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Commentary: Different? The text is a monologue and inspired by two other kinds of texts. Alan Bennett's "Talking Heads" and (to a lesser extent) a text I discovered by Carol Ann Duffy called Comprehensive. It is present in the AQA English Language and Literature Anthology for 2003, 2004, 2005. The purpose of the text is as a means of entertaining an audience of a younger age (possibly in between the ages of 12-18) that are aware of the groups of people concerned (who are usually teenagers themselves) and also of their colloquialisms. This targets mostly those who are affected or annoyed by these types of people within their daily lives. (People in the Birmingham area of this age are more likely to understand the dialect). A person that fits into this category should hopefully find that the text is true to real life, and also quite amusing. The piece begins as one of Alan Bennett's "Talking Heads" would. As his works were written with the assumption that they would be visual for a watching audience as well as just for a listening audience, he wrote, what could be referred to as stage directions in italics at the top of each monologue. I have done this also as I think it sets the scene well and perhaps gives away more information about each character. ...read more.
person doesn't like football!?", when clearly Jack states that he has "got a season ticket for City" and he enjoys going to the games. "Filthy scum get outta Brum'" "Bopping" around in their "Rocky P's" Tom and Jack speak in an informal manner (shown above), as if they are talking to a friend instead of in a more impersonal way. They both presume that the listener understands the slang that they use. I felt that if they didn't do this, then my attitude towards the language that they use would seem less obvious. Despite their supposed initial feelings of being comfortable talking at a camera, towards the end of both monologues the boys both seem to feel threatened after arriving at the subject of befriending a member of the opposite group. At this point there are a lot of stops and stutterings marked by "...", and finally - seemingly as a means of escape - both come to an abrupt end and what looks like a farewell without an explanation of where they have to rush off to and why they have to go wherever they are going so quickly! In reality, the stereotype "greebo" is exactly as the "kev" describes and the stereotype "kev" is exactly how Jack describes, but their minds do not seem to be open enough or able to grasp the concept that not all of the opposing group are like this. ...read more.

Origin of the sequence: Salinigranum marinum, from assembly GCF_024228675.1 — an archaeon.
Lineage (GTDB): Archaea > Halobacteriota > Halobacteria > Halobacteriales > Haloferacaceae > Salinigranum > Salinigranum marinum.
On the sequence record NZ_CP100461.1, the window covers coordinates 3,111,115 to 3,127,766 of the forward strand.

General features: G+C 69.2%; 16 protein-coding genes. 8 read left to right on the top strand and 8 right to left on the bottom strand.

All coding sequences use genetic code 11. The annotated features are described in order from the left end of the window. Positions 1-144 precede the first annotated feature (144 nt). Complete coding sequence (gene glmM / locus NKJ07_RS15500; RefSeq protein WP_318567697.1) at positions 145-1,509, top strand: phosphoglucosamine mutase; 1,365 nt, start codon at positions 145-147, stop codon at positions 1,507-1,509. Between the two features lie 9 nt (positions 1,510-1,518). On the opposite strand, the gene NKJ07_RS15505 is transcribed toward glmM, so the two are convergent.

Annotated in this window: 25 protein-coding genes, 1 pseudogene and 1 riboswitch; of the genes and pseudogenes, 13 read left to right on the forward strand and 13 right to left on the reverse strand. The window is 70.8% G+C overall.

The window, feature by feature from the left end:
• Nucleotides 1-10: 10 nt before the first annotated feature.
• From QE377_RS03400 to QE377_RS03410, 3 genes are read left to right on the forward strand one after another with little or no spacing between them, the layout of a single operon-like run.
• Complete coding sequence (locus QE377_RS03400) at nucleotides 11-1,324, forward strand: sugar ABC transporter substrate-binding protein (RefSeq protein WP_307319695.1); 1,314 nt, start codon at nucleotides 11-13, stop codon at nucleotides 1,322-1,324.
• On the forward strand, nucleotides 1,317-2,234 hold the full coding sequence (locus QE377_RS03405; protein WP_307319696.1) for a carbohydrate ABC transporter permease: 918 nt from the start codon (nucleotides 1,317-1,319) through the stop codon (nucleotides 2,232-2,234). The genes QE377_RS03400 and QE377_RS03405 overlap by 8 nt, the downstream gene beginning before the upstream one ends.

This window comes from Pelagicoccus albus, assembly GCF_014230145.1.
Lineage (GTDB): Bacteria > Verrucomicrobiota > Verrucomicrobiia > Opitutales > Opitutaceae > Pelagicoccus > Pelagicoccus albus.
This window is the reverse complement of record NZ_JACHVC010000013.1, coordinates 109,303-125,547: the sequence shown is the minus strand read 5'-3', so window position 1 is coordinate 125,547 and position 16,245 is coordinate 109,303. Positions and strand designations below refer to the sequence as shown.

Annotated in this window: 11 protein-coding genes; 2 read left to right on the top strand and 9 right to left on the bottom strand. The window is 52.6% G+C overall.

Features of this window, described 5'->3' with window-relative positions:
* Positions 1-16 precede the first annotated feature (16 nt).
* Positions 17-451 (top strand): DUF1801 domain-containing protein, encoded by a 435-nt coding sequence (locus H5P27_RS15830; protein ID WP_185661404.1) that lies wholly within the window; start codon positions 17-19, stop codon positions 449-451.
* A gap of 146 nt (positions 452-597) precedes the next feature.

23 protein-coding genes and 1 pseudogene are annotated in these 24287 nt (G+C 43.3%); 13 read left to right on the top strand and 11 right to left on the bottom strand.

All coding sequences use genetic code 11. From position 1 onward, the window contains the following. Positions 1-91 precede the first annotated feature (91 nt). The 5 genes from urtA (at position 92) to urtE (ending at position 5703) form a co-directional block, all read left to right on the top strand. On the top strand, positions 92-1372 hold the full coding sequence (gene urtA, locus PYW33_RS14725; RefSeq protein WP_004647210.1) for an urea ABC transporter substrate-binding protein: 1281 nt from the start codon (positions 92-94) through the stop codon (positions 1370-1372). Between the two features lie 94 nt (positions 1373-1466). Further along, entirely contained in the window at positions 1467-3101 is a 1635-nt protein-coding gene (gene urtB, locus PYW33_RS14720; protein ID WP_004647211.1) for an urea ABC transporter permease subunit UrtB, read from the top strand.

I emphasise the separate groups pronunciation of words as a means of making the monologues appear more like spontaneous speech as (if the piece were to be acted out as it should be) this would be the way I would want the 'actors' to speak. I also tried to do this by changing the subject abruptly in various places throughout the monologues. i.e. ". It's never about the music with them, just baselines and how "tweaked" the snare drum is, whatever that means. So anyway, we decided that they were takin over too much in Birmingham so..." They accuse and criticise each other for doing the same things while oblivious to the fact that meanwhile members of the opposite group are accusing them of doing the same thing. For example, Jack says "It's never about the music with them" while earlier on in Toms monologue he says, "We go for the music, not to get 'wasted'" This insinuates of course that it is never about the music for "greebos" either. If we took both peoples word for it then neither of them listens to music because they want to listen to music. I don't though and find these accusations preposterous. I believe the way in which each person ends the conversation. The language that they both use is comedic and further helps me to convey how both groups rather weird variation of the English language baffles me. Despite this, ending their monologues in the ways that they do sums up both characters. 1,432 words ...read more.
This student written piece of work is one of many that can be found in our AS and A Level Language: Context, Genre & Frameworks section.
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